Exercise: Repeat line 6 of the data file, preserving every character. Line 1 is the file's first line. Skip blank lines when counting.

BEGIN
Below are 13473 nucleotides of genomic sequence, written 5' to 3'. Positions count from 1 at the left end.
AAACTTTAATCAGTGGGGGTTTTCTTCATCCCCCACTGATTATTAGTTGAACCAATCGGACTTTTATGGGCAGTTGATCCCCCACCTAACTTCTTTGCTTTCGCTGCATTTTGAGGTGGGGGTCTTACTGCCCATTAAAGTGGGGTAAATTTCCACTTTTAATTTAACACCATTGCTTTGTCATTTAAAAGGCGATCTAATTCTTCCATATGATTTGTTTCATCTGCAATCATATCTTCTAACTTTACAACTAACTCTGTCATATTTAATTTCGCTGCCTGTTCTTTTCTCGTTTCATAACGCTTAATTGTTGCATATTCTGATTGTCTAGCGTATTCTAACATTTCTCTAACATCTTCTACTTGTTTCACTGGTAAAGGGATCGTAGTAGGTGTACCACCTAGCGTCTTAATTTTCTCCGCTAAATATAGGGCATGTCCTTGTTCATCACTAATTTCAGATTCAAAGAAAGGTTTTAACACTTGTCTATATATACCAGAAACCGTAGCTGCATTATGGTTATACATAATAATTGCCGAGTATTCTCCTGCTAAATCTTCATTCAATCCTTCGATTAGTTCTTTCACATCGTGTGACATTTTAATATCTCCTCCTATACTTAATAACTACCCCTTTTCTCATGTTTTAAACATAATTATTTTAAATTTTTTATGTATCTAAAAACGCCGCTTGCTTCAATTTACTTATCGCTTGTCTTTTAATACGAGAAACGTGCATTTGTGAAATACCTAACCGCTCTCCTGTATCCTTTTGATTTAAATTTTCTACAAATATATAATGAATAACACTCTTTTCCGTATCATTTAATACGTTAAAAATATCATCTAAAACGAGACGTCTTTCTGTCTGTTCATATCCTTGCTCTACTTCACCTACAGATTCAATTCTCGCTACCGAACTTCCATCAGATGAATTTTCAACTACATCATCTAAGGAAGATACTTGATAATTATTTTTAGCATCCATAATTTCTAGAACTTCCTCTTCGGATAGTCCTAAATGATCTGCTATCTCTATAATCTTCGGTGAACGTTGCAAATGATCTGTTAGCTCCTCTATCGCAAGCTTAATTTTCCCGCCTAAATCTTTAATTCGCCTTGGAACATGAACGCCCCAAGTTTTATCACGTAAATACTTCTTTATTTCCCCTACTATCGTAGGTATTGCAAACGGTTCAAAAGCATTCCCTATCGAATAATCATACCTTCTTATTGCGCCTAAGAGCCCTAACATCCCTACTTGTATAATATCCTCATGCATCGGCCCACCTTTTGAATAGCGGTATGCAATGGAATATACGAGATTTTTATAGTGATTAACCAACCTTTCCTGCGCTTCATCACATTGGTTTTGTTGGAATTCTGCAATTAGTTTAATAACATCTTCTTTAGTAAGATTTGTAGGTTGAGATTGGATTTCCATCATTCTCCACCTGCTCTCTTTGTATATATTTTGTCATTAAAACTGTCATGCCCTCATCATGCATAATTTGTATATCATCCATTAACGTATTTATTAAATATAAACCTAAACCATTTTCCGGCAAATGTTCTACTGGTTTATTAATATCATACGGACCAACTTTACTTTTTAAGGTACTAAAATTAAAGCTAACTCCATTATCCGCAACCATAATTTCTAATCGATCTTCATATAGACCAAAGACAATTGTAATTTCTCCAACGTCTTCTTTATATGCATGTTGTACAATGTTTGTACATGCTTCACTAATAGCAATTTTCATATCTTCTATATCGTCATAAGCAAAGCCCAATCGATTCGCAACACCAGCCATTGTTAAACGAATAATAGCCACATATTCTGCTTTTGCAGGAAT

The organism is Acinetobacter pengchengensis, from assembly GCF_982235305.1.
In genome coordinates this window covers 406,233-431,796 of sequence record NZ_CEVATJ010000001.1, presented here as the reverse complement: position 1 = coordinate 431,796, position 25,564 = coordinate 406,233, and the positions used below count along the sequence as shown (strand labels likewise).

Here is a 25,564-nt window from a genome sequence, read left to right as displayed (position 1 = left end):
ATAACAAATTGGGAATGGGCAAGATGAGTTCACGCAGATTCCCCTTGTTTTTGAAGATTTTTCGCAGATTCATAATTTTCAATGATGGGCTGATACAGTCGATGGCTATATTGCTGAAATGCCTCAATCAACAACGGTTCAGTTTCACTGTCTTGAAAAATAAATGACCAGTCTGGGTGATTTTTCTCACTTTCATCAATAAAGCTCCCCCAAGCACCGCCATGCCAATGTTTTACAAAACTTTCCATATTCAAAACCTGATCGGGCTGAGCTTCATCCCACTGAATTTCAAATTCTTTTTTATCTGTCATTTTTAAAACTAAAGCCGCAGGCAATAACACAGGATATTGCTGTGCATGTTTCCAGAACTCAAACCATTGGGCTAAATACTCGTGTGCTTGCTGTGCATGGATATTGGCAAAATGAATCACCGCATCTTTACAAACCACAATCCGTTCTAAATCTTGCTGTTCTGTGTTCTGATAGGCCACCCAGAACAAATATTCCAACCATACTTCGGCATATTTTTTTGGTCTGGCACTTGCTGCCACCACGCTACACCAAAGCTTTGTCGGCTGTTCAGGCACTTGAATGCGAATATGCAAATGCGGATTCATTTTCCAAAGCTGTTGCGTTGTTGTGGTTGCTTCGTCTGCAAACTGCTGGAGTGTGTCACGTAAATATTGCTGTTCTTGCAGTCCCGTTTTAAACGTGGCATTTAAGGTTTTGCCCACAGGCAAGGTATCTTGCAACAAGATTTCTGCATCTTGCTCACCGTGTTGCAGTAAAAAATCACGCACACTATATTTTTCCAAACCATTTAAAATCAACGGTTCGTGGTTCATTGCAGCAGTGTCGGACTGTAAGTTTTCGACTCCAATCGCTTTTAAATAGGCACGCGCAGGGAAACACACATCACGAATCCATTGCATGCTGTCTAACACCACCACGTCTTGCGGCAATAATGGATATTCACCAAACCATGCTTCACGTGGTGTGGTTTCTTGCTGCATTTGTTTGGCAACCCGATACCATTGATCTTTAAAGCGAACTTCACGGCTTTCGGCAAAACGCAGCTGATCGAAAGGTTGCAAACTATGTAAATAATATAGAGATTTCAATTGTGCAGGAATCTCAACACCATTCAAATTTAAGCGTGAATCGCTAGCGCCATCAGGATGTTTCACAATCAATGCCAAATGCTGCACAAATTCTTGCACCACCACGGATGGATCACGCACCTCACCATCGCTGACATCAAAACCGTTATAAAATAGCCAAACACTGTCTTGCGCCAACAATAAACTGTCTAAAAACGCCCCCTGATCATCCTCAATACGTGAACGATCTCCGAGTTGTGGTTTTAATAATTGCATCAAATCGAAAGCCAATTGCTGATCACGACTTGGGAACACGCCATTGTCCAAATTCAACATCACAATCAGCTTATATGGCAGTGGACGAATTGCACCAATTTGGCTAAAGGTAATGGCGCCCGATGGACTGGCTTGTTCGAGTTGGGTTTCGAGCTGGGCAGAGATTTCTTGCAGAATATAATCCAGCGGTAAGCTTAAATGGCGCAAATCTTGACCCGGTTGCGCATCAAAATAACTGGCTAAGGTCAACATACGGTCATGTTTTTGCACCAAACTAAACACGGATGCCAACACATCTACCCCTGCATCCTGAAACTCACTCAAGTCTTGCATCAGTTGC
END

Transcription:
ATAACAAATTGGGAATGGGCAAGATGAGTTCACGCAGATTCCCCTTGTTTTTGAAGATTTTTCGCAGATTCATAATTTTCAATGATGGGCTGATACAGTCGATGGCTATATTGCTGAAATGCCTCAATCAACAACGGTTCAGTTTCACTGTCTTGAAAAATAAATGACCAGTCTGGGTGATTTTTCTCACTTTCATCAATAAAGCTCCCCCAAGCACCGCCATGCCAATGTTTTACAAAACTTTCCATATTCAAAACCTGATCGGGCTGAGCTTCATCCCACTGAATTTCAAATTCTTTTTTATCTGTCATTTTTAAAACTAAAGCCGCAGGCAATAACACAGGATATTGCTGTGCATGTTTCCAGAACTCAAACCATTGGGCTAAATACTCGTGTGCTTGCTGTGCATGGATATTGGCAAAATGAATCACCGCATCTTTACAAACCACAATCCGTTCTAAATCTTGCTGTTCTGTGTTCTGATAGGCCACCCAGAACAAATATTCCAACCATACTTCGGCATATTTTTTTGGTCTGGCACTTGCTGCCACCACGCTACACCAAAGCTTTGTCGGCTGTTCAGGCACTTGAATGCGAATATGCAAATGCGGATTCATTTTCCAAAGCTGTTGCGTTGTTGTGGTTGCTTCGTCTGCAAACTGCTGGAGTGTGTCACGTAAATATTGCTGTTCTTGCAGTCCCGTTTTAAACGTGGCATTTAAGGTTTTGCCCACAGGCAAGGTATCTTGCAACAAGATTTCTGCATCTTGCTCACCGTGTTGCAGTAAAAAATCACGCACACTATATTTTTCCAAACCATTTAAAATCAACGGTTCGTGGTTCATTGCAGCAGTGTCGGACTGTAAGTTTTCGACTCCAATCGCTTTTAAATAGGCACGCGCAGGGAAACACACATCACGAATCCATTGCATGCTGTCTAACACCACCACGTCTTGCGGCAATAATGGATATTCACCAAACCATGCTTCACGTGGTGTGGTTTCTTGCTGCATTTGTTTGGCAACCCGATACCATTGATCTTTAAAGCGAACTTCACGGCTTTCGGCAAAACGCAGCTGATCGAAAGGTTGCAAACTATGTAAATAATATAGAGATTTCAATTGTGCAGGAATCTCAACACCATTCAAATTTAAGCGTGAATCGCTAGCGCCATCAGGATGTTTCACAATCAATGCCAAATGCTGCACAAATTCTTGCACCACCACGGATGGATCACGCACCTCACCATCGCTGACATCAAAACCGTTATAAAATAGCCAAACACTGTCTTGCGCCAACAATAAACTGTCTAAAAACGCCCCCTGATCATCCTCAATACGTGAACGATCTCCGAGTTGTGGTTTTAATAATTGCATCAAATCGAAAGCCAATTGCTGATCACGACTTGGGAACACGCCATTGTCCAAATTCAACATCACAATCAGCTTATATGGCAGTGGACGAATTGCACCAATTTGGCTAAAGGTAATGGCGCCCGATGGACTGGCTTGTTCGAGTTGGGTTTCGAGCTGGGCAGAGATTTCTTGCAGAATATAATCCAGCGGTAAGCTTAAATGGCGCAAATCTTGACCCGGTTGCGCATCAAAATAACTGGCTAAGGTCAACATACGGTCATGTTTTTGCACCAAACTAAACACGGATGCCAACACATCTACCCCTGCATCCTGAAACTCACTCAAGTCTTGCATCAGTTGC